Whether we drink to celebrate the occasion or fortify ourselves until it (and the visiting relations) pass, the holiday season is prime time for tippling. It’s too bad that so many of the drinks we associate with Christmastime—we’re looking at you, eggnog—rely on a rich dairy base or contain enough spices to bake a pie, which makes consuming more than one of these beverages in a single afternoon a somewhat daunting task.
The solution is to find a cocktail that still feels special occasion-worthy (we’ve got 364 other days to mix a Negroni), but might be enjoyed two or three times before we make that last plate of turkey and call it a night. With this aim in mind, I’d like to introduce the French 75.
There is nothing particularly Christmas-y about the cocktail, aside from the fact that it calls for Champagne and is served in a wine flute; in my mind, these features make it imminently toastable and are more than sufficient. It is also, as far as I know, the only cocktail to be named after artillery support: according to legend, Harry MacElhone of Harry’s New York Bar in Paris first mixed the drink in 1915 and christened it after the French Army’s preeminent field gun, owing to its potent kick. Given that Great War connection, you might wish to raise a glass to the festive spirit of those French, British and German soldiers that crossed No Man’s Land to play pick-up football and sing carols during the informal “Christmas Truce” of 1914.
But back to the subject at hand: the typical recipe calls for London Dry gin, lemon juice, simple syrup, and Champagne. This combination makes it crisp and effervescent, light but high-proof, and something you can slowly sip from a tall glass while you wait for that fondue kit rumored to be stored somewhere in the attic to materialise.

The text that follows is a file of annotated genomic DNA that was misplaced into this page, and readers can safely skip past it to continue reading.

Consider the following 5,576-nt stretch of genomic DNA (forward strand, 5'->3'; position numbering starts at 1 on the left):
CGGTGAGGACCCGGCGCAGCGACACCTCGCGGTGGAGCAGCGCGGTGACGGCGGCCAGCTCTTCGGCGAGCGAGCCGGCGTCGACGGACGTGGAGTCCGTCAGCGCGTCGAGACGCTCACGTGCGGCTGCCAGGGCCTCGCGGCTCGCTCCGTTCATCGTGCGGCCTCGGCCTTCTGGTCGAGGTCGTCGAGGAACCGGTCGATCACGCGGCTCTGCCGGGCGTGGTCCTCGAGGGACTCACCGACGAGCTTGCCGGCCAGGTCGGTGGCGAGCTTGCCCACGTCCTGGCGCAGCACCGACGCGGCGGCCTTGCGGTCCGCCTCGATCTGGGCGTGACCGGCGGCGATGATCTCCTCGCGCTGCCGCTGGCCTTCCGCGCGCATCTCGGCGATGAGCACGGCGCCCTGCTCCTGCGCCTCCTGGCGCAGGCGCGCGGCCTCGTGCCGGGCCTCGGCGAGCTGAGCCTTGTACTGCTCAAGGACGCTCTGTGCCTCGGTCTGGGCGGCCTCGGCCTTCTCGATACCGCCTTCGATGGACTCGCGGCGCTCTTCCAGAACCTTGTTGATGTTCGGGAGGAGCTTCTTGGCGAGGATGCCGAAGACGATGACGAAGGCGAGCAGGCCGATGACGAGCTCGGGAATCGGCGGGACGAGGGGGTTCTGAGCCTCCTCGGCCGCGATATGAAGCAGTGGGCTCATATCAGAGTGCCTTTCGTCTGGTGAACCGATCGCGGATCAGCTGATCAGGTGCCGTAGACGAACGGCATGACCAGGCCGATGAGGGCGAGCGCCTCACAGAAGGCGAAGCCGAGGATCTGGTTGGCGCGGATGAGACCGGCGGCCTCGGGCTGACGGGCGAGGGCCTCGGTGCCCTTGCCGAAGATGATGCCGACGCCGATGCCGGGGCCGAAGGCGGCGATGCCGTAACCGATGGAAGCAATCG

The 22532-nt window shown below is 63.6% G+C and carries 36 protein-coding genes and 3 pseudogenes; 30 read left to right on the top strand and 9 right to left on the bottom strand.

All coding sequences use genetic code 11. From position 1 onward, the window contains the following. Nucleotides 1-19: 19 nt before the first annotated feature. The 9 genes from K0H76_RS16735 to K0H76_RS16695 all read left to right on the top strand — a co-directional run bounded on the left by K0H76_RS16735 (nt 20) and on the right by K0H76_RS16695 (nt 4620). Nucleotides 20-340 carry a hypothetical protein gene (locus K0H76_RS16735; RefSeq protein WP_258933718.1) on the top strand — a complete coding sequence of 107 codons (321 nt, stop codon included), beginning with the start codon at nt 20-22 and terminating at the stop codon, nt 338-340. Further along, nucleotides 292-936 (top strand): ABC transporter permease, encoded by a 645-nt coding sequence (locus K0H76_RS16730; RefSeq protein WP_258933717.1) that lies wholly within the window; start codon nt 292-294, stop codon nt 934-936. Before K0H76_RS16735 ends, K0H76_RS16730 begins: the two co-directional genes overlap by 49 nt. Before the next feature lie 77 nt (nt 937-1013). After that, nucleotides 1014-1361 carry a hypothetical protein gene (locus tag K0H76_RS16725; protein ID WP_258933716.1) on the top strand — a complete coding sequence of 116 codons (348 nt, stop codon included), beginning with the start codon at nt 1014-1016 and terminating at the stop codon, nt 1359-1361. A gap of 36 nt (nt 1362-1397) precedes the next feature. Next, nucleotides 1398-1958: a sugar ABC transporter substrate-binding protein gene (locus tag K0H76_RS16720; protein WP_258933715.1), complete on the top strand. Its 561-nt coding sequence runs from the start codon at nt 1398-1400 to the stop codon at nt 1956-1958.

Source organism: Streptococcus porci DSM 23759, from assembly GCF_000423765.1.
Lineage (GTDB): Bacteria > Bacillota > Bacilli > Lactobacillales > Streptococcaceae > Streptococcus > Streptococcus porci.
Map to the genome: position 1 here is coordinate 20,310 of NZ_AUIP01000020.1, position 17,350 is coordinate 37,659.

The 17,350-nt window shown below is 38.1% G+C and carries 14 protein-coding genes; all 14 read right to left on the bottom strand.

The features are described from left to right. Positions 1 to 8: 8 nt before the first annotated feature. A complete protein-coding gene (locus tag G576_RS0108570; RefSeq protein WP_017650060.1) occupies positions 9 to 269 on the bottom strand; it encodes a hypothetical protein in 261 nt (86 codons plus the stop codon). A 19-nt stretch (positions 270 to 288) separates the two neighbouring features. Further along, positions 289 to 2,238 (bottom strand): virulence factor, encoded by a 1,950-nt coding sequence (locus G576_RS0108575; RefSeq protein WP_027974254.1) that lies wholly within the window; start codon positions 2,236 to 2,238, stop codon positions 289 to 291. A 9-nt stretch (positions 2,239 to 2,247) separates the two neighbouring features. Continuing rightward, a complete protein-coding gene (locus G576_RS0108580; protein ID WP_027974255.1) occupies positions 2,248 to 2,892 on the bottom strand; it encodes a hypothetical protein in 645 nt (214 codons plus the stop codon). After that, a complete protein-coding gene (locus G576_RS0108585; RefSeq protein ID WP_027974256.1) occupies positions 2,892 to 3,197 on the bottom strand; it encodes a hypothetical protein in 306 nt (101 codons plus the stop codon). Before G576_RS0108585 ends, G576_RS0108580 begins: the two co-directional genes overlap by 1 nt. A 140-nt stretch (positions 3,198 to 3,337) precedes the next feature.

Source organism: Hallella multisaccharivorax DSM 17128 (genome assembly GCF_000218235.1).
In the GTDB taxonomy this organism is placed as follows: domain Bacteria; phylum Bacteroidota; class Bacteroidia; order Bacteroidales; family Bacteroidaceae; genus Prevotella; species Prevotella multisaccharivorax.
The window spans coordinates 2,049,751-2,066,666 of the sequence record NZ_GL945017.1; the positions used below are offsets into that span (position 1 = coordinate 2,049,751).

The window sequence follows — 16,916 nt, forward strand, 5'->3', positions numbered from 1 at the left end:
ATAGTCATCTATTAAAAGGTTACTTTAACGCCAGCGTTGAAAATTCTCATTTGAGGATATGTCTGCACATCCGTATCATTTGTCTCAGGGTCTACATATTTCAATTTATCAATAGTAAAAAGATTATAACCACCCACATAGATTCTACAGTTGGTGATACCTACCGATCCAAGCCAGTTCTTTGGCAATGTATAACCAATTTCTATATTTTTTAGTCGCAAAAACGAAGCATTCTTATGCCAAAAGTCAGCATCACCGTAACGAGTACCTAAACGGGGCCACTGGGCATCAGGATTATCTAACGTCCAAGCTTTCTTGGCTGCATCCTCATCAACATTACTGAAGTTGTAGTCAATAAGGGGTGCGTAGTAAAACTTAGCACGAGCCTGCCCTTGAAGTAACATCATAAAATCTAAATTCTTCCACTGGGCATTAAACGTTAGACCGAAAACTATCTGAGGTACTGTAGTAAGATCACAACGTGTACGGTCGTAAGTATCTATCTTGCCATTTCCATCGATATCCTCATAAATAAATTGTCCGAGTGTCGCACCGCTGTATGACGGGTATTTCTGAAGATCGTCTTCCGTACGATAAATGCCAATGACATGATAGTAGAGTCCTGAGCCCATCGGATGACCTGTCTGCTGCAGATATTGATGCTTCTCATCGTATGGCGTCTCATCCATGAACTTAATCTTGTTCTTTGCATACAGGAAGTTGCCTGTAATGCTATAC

Despite the seeming perfection of its build, there continues to be much debate over its ingredients. MacElhone’s original recipe was radically different from how the drink is made today, and called for Calvados, gin, grenadine, and absinthe; the standard gin-and-bubbles iteration was only canonized by The Savoy Cocktail Book in 1930.
While bartenders largely agreed that it should contain Champagne, sugar, and citrus, the base spirit has appeared variously as either gin or cognac throughout the decades. While I was first introduced to its gin iteration, which continues to be the far more popular of the two, I’ve since developed an appreciation for its cognac-based counterpart. Aside from the French connection to its namesake, the oak-aged spirit adds extra richness to an already decadent drink.
Whether you go the gin or cognac route, you need something reliable, not necessarily top shelf: I’d recommend Beefeater for the former, or any standard V.S. in the case of the latter. And while the French 75 might be economically topped off with cava or prosecco at any other time of the year, let’s not forget that it’s Christmas: plump for Champagne and your guests won’t forget it.
45ml gin or cognac
15ml simple syrup
15ml lemon juice
Lemon twist, for garnish
Add gin (or cognac), simple syrup and lemon juice to a shaker filled with ice and shake until chilled, about ten seconds. Double strain into a chilled wine flute and top with Champagne. Garnish with lemon twist.